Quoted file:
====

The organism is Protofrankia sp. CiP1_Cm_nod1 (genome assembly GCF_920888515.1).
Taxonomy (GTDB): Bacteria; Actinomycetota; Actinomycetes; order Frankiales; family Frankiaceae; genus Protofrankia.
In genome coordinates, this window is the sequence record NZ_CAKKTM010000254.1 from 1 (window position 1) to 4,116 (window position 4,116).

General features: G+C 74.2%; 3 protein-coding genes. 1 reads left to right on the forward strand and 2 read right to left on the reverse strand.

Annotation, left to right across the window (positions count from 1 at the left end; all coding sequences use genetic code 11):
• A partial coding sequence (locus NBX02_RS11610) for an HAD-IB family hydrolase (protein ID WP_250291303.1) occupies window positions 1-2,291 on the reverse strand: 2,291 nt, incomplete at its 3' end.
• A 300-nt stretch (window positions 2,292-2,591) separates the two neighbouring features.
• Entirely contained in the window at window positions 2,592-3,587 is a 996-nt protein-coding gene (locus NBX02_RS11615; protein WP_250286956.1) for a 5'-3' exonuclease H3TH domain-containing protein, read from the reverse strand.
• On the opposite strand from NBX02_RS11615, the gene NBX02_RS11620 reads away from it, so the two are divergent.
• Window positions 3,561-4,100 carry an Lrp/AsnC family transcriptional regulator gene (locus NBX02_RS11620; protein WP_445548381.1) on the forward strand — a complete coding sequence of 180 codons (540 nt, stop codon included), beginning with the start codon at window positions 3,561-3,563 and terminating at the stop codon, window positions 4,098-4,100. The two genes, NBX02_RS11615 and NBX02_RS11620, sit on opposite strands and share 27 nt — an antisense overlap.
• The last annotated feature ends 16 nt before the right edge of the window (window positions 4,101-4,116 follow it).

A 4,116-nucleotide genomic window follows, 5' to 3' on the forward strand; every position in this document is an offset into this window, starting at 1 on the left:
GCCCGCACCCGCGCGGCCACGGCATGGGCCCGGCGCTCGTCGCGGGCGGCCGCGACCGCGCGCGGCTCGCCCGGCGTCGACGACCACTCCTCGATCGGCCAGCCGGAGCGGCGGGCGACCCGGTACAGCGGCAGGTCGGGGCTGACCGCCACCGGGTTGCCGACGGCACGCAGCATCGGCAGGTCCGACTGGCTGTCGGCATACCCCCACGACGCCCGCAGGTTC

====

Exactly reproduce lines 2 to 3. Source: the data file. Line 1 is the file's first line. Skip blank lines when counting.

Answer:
Taxonomy (GTDB): Bacteria; Actinomycetota; Actinomycetes; order Frankiales; family Frankiaceae; genus Protofrankia.
In genome coordinates, this window is the sequence record NZ_CAKKTM010000254.1 from 1 (window position 1) to 4,116 (window position 4,116).